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judicata of an action for damages for interfering with appellee’s right to bury the body of her daughter. 8. JUDGMENTS — RES JUDICATA. — In order that appellants may successfully maintain the defense that the former injunctive proceedings were res judicata of a later action for damages, it is essential that they show that the parties and the issues in both actions were the same, and this they have failed to do.

Appeal from Mississippi Circuit Court, Chickasawba District; G. E. Keck, Judge; affirmed.

Zal B. Harris on, G. W. Barham and J. Graham Sudbury, for appellant.

Percy A. Wright, for appellee.

HOLT, J.

Grace Thompson, appellee, was the mother of Inez Nelson Cabe, wife of Jim Cabe. Inez Cabe died June 6, 1940, in the home of her mother in Luxora, Arkansas.

September 9, 1940, Grace Thompson sued appellants, undertakers, alleging in her complaint, that appellants, by false representations, had secured the body of her deceased daughter for burial and had unlawfully retained possession for a period of seven days, over appellee’s protest; that during this time the body deteriorated and was mutilated while in appellant’s possession, and that she was deprived of the opportunity to give her daughter’s body a Christian burial, and there was a prayer for damages. Appellants answered with a general denial and specifically pleaded as a defense an earlier suit filed by appellee as being res judicata of the issues in the present suit. Appellants also filed a cross-complaint in which they sought judgment for $40 for services alleged to have been rendered in removing the body from appellee’s home and preparing it for burial. A jury trial resulted in a verdict for appellee in the amount of $140 and for appellants on their cross-complaint in the amount of $40. This appeal is from the judgment awarded appellee. There is no appeal from the judgment on the cross-complaint.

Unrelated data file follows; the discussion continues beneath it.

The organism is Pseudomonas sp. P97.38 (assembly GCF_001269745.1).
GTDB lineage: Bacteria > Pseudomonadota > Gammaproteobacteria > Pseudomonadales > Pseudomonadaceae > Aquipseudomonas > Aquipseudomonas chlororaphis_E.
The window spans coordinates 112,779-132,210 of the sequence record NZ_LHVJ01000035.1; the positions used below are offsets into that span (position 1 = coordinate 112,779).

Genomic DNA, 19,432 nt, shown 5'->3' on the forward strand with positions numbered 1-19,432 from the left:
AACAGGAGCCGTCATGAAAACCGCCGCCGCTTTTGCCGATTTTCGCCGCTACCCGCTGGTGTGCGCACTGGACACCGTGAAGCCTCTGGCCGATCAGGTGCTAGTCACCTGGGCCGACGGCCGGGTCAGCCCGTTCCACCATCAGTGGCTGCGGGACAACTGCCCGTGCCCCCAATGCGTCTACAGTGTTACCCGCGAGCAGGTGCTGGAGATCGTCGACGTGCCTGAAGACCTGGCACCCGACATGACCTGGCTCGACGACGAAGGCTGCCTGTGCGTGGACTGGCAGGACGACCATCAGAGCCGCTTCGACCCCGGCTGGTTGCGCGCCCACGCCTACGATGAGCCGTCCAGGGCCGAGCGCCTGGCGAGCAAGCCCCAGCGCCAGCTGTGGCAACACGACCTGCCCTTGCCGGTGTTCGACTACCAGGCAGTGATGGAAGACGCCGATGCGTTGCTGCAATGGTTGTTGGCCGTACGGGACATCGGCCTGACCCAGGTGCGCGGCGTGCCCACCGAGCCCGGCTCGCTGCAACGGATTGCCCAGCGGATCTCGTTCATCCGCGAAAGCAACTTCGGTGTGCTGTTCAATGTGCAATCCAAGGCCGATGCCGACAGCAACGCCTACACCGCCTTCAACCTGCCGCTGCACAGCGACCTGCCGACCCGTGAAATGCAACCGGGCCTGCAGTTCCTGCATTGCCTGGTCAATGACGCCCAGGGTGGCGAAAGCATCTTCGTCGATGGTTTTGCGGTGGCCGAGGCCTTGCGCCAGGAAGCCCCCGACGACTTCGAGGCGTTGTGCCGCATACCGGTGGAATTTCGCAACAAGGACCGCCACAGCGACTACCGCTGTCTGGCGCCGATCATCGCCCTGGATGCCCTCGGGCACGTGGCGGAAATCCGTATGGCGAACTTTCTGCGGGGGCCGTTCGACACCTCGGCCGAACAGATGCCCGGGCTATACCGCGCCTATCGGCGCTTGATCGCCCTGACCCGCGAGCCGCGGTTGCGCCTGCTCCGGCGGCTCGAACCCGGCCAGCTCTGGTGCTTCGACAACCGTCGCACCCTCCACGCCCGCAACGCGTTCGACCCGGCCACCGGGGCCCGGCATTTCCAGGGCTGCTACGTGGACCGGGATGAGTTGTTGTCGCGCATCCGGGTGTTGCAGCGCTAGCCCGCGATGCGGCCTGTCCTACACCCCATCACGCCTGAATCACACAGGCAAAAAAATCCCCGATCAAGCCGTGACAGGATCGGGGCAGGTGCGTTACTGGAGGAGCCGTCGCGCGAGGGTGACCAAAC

For a reversal, appellants contend, first, that appellee, Grace Thompson, was not the proper party to bring the suit; second, that the issues here were decided in